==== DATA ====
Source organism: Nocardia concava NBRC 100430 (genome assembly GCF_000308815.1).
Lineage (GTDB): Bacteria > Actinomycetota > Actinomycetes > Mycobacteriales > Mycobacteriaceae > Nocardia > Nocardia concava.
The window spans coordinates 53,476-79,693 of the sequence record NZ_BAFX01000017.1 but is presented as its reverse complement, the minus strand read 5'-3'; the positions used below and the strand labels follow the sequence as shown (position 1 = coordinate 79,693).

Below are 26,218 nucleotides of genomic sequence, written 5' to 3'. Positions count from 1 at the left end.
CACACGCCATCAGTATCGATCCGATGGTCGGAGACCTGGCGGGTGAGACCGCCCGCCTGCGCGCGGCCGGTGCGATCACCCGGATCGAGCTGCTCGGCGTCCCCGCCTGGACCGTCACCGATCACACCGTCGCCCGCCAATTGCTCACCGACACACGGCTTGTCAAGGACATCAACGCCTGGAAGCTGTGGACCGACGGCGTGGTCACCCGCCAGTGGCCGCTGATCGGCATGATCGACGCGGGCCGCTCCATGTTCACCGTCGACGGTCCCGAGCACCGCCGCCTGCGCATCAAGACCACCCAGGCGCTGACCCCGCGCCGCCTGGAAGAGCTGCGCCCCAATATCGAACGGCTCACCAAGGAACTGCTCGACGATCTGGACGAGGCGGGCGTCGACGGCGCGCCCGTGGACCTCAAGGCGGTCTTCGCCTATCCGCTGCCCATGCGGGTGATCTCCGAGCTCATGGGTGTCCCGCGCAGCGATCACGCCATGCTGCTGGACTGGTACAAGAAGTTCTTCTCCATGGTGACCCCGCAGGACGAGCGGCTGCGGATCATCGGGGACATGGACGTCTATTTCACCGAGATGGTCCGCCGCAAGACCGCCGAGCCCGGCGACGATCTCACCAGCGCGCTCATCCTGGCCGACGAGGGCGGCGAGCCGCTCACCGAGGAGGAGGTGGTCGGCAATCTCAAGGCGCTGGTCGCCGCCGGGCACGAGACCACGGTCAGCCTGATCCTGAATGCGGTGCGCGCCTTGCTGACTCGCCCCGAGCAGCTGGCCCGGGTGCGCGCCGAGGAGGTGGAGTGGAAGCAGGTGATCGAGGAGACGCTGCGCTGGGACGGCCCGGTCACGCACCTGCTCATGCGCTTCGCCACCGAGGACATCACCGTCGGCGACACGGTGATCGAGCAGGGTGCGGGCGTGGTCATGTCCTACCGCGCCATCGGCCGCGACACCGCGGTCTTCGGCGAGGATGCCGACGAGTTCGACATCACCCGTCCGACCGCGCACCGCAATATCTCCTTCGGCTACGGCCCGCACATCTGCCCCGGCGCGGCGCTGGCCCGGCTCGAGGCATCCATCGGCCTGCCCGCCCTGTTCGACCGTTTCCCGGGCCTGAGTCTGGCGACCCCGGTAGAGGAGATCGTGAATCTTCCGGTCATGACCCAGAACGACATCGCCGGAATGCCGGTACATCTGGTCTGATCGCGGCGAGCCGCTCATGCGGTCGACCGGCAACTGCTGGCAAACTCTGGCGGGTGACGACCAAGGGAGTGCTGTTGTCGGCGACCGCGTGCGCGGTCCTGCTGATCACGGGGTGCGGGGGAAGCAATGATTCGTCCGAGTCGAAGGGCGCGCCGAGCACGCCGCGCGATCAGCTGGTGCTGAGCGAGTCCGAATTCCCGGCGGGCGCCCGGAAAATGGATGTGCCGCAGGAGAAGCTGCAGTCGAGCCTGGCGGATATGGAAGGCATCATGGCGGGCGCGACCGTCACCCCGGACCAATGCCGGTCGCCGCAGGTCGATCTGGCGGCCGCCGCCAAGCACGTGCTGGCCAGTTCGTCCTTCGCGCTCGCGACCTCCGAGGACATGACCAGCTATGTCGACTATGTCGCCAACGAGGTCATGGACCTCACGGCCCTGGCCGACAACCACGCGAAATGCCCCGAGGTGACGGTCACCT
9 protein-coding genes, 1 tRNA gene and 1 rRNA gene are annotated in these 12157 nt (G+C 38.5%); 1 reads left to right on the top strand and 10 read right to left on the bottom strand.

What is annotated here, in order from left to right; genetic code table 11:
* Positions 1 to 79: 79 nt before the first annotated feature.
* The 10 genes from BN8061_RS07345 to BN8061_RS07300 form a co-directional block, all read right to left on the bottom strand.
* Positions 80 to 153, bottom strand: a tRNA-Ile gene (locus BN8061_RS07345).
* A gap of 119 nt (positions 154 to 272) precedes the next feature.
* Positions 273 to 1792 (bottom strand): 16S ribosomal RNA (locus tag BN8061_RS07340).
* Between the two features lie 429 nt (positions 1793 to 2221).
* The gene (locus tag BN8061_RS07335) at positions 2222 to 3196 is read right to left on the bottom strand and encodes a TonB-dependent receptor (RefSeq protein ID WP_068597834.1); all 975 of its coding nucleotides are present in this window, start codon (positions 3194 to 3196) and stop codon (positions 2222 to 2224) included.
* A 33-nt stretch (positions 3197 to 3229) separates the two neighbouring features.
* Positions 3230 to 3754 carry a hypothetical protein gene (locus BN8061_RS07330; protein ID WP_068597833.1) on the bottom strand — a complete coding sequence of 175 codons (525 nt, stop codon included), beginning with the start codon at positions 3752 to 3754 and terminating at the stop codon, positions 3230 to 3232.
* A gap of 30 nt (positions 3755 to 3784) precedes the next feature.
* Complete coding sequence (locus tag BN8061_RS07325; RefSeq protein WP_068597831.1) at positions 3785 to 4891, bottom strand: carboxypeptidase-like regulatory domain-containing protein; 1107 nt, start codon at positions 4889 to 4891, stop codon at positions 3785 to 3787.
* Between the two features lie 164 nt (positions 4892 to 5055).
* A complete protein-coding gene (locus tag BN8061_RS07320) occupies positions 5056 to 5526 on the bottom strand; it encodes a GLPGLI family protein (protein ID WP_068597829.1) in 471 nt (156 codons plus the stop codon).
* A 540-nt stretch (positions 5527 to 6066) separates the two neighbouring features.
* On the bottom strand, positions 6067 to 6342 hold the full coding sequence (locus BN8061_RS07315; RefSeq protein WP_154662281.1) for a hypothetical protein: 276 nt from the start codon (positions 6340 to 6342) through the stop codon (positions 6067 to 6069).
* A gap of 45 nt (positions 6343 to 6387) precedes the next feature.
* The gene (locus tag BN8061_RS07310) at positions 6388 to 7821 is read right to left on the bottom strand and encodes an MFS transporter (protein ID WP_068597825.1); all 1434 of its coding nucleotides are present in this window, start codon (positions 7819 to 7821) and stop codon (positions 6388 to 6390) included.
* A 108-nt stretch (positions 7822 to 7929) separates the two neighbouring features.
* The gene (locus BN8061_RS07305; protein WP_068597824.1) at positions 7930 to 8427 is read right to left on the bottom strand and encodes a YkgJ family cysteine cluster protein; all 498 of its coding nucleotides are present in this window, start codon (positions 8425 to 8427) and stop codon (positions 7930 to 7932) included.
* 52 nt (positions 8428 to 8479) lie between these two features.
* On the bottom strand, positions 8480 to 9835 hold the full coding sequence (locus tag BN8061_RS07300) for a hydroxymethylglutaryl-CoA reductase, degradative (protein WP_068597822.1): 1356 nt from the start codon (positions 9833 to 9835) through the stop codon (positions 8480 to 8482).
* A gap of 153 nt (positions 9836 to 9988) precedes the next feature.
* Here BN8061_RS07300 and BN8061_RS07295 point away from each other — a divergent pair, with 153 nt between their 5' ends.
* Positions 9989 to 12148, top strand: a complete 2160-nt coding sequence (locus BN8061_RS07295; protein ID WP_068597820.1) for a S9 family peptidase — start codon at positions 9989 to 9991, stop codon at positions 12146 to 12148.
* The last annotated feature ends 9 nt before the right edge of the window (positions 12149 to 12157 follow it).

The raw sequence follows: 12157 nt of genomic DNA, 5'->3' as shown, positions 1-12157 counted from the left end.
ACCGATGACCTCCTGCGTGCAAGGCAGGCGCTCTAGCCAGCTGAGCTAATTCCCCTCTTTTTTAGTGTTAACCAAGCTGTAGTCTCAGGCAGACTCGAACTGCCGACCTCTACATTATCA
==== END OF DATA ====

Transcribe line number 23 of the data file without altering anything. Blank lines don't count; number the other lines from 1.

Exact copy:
* A gap of 45 nt (positions 6343 to 6387) precedes the next feature.